So you want to be sustainable. You believe the global warming statistics and want to play a part in going green for yourself and your family.
A practical step-by-step book has been published to help guide your family from low to zero waste for a healthier planet. “A Practical Guide to Zero Waste for Families” is a guidebook by San Diego resident and environmental activist Fredrika Syren.
By shifting habits gradually, the reader can make small-scale changes to do their part for climate change and the environment.
The book was written as a result of this family’s journey — from removing the household trash can to composting everything and growing their food, the adventures of teaching their children how to live a greener lifestyle in an ordinary San Diego suburb yields the practical guidebook that became Zero Waste for Families.
With over 150 pages of practical tips for beginners to advanced zero-wasters, Fredrika demonstrates simple strategies for day-to-day living with a consciousness toward the environment and reducing carbon footprint in every aspect of life.
Not only are the DIY recipes healthy and sustainable, but they are also eco-friendly with less waste for a healthier home. This guidebook follows this family’s journey and demonstrates how they save $18,000 annually by going zero waste in every aspect of family living.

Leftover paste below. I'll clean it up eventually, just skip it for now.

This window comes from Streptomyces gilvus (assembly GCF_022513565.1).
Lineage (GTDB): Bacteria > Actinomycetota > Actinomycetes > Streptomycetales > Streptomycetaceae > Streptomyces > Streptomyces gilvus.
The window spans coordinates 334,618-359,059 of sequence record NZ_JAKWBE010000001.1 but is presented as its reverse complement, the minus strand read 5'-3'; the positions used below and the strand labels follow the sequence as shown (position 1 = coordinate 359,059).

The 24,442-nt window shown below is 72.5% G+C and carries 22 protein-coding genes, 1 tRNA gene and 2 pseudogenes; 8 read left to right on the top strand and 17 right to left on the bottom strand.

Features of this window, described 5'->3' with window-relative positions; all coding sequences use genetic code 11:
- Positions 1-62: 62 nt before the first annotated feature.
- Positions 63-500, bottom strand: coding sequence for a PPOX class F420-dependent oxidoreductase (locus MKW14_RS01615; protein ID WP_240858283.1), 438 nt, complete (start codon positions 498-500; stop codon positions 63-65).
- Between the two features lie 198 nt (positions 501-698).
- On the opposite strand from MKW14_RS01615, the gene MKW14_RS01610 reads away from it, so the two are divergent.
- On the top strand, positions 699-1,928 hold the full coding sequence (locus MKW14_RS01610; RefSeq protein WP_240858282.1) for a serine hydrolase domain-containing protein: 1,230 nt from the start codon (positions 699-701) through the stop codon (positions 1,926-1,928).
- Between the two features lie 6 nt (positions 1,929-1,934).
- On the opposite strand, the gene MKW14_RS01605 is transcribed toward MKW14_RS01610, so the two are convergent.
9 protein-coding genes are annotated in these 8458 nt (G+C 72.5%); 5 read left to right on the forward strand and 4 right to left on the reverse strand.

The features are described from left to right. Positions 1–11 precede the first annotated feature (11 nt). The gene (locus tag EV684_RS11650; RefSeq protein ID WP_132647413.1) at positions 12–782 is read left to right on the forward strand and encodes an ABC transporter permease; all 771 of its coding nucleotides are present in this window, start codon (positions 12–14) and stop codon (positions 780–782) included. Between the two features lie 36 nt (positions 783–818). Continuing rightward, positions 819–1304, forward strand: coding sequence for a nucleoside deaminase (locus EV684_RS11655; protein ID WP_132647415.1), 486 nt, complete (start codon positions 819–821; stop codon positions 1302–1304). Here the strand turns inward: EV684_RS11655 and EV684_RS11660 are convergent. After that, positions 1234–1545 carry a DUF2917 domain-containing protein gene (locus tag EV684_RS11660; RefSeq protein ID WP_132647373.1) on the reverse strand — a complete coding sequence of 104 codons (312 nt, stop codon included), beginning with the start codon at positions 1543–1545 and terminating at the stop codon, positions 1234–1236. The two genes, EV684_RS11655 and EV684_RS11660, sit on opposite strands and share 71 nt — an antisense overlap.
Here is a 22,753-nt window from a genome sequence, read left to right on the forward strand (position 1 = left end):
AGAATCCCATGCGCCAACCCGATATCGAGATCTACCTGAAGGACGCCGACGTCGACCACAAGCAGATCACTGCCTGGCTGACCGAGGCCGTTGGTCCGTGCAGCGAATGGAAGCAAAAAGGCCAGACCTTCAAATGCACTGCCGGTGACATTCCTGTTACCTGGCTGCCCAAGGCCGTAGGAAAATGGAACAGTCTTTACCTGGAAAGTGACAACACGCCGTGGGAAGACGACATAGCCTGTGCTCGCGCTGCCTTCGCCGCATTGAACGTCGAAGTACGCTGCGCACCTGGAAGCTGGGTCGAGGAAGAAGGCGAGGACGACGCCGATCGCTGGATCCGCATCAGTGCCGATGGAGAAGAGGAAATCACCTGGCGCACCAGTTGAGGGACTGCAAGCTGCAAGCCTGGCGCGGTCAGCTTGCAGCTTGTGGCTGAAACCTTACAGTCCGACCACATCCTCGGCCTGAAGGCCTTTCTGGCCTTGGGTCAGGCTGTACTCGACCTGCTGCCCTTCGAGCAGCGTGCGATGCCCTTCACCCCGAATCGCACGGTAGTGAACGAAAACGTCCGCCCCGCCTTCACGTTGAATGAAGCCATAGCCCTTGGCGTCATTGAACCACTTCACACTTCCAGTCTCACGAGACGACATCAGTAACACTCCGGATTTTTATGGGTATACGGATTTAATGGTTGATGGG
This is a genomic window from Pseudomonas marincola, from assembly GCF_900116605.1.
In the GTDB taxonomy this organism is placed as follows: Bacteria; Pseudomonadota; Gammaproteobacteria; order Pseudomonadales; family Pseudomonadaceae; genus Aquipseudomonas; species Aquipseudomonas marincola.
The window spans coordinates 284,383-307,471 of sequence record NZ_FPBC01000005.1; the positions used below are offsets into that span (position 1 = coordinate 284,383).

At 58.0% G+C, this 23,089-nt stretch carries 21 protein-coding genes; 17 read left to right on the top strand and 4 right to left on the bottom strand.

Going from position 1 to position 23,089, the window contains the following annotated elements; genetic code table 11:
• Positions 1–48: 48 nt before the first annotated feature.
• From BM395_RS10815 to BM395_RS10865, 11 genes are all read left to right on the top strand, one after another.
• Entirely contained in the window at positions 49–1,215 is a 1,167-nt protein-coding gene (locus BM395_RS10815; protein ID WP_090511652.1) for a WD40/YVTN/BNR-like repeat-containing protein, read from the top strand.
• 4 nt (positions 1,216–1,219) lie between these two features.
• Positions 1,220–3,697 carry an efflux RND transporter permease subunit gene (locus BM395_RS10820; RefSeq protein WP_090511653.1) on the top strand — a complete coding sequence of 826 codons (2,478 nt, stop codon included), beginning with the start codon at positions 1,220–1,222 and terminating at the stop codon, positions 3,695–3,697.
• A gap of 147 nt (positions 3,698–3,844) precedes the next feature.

So what is “Zero Waste?”
According to Wikipedia, Zero Waste is the conservation of all resources through responsible production, consumption, reuse, and recovery of products, packaging, and materials without burning and with no discharges to land, water, or air that threaten the environment or human health.
Only 9% of all plastic has been recycled, and the rest ends up in landfills, incinerated, polluting the atmosphere, or dumped into the ocean. Think about your plastic use. Is there an area that you can improve here?
Chapter 5 talks about using Mason Jars for all food storage, cleaners, bulk shopping instead of plastic bags, and packing meals, especially salads.
This chapter also shares recipes, inspiring readers to try these tips and tricks for themselves. Every chapter is an adventure in the art of sustainability – starting with mindset.
“Think big and start small. First, look at the big picture: by reducing your waste by just 20%, you will make a positive change for the environment. Small changes matter! But you have to start somewhere,” says Syren.
According to Syren, they started by simply removing the trash can in the kitchen. By moving it to the hallway closet, they had to look at everything they needed to discard and consciously decide if the items could be composted, reused, or recycled.
They were carrying the trash. That small distance made the family reevaluate what they were bringing into the house in the first place. Nowadays, their philosophy has changed. If they can’t reuse, recycle or rot it in the compost, they won’t buy it.
This is an excellent guide for anyone who wants to make a difference with their everyday actions. And a great place to start your journey toward sustainability in your home.
For more information, check out www.zerowastefamily.com.